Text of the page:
Ingredient basics: Ostrich

These days everyone is looking for the next health gimmick/trend. Any way that we can become healthier, lighter and smaller without starving or cravings. Healthier, more sensible meat options are coming to light - one good example is buffalo. Ostrich, however, might be a stretch for most folks, but it may be a stretch worth enduring.

Ostriches are classified as ratites and their wings serve only as running aids and for changing direction.  They can run fast: An ostrich can sustain 30 mph runs and can even attain up to 43 mph bursts. A bird that can do that has gotta have some lean, tasty meat.

Ostrich meat is lower in calories and fat than chicken, turkey, pork or beef and has a higher protein and iron content. It's an excellent replacement for red meat for those worried about fat intake. Pregnant women may benefit from a lower fat, high protein, high iron meat source as well.

An ostrich's evolved dependency on their legs for mobility and defense results in muscle with a higher myoglobin content, similar to red meat. This also affects the meat's appearance... and flavor. I can best describe the flavor of ostrich as a mix between lamb and very gamy poultry; and it looks no different than beef.  It cooks fast, and a good sear usually does away with most of the gaminess. But I'm an adventurous eater so gaminess is subjective.

I already know your next question: "Tell me oh mighty food blogger, where can I find ostrich in Tampa?"  Well my go to place for Ostrich used to be whole foods, however I was told that this was on hiatus as no one was really buying it .  They may resume stocking it however, keep checking...and even buy some!. hell, they wont stock it if we dont buy it=)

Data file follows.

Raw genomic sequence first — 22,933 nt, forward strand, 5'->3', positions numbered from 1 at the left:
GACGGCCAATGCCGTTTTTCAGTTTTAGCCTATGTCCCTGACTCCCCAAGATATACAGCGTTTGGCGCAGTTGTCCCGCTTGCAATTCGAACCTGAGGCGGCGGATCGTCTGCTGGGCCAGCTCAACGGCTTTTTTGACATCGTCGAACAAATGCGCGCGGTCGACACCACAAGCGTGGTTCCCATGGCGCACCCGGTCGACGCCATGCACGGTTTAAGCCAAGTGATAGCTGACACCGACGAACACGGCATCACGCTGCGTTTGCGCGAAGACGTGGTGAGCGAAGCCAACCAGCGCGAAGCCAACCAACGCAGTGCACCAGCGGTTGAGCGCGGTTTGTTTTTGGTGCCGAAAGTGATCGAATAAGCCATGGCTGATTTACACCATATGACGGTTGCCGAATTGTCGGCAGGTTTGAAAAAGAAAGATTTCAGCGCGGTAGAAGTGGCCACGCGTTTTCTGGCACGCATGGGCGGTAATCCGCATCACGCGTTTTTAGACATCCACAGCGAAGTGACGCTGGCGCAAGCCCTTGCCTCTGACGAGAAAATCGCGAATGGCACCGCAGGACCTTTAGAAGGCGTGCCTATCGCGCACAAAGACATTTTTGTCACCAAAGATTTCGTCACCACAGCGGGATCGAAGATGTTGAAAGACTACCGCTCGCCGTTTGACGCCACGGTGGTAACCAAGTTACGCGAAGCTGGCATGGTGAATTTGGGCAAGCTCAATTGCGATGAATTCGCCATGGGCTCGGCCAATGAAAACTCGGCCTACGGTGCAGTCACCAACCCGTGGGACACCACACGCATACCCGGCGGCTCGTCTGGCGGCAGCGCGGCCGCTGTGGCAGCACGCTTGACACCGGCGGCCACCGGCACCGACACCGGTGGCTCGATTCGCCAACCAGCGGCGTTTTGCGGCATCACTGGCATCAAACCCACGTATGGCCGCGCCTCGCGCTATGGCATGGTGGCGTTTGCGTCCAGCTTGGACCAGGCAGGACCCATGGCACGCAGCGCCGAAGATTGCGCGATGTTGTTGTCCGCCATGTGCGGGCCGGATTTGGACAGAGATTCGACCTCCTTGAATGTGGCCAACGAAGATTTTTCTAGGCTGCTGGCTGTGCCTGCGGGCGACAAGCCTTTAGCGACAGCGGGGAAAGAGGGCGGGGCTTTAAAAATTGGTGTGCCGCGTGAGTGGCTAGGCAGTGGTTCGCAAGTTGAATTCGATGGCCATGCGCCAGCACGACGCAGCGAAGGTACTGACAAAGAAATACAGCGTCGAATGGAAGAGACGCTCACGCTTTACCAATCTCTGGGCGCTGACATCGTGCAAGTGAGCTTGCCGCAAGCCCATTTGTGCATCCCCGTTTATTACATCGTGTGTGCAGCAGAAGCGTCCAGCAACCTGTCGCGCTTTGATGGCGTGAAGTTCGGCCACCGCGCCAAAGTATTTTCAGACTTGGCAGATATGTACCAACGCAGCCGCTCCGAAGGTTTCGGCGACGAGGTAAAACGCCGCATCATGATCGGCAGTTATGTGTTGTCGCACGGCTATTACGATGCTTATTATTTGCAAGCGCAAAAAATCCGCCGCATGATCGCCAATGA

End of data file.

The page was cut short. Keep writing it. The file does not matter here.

If this fails, however, I have gone to the source just for you,(no not Africa or Australia).  Pokanoket farms has a 200 year old tradition of ostrich farming that results in the quality of ostrich meat they offer today...raised right here in the US. My contact there, Jack nadwornik advised me that his feathered sprinters are fed a natural diet of alfalfa, barley, soy and a small amount of corn.  I am sure that in addition to genetics, the natural diet also accounts for the meat`s nutritional advantage, after all you are what you eat.

Ostrich recipes abound, even on Pokanokets website. The only recipe you need to know is to substitute it for beef in any recipe and you wont be disappointed...both with the flavor and your cholesterol count=). Jack, the ostrich farmer prefers a steak or ostrich scallopini, me I am still enamored with a well done ostrich burger.  as primitive as it sounds.  Square one bugers on henderson had an Ostrich burger special, and yes yours truly custom built the last one: A medium well pattie with Gruyere cheese on a wheat bun.  I personally liked this to be paired with a robust Pinot Noir, however I am not the wino in this part of the blogsphere.  My wine sensei Taylor  Eason( http://blogs.creativeloafing.com/dailyloaf/taylor/) advises that your choice of wine will vary on your method of preparation and not to rule out the heavier varietals such as syrah or malbec.

Now the eggs are a whole other column.  Some of you may have seen them used a few times on iron chef.  With my cholesterol count my doctor has threatened to drop me if I go near ostrich eggs, but he and I will have to negotiate a doctor-pharmacist agreement for that column=)

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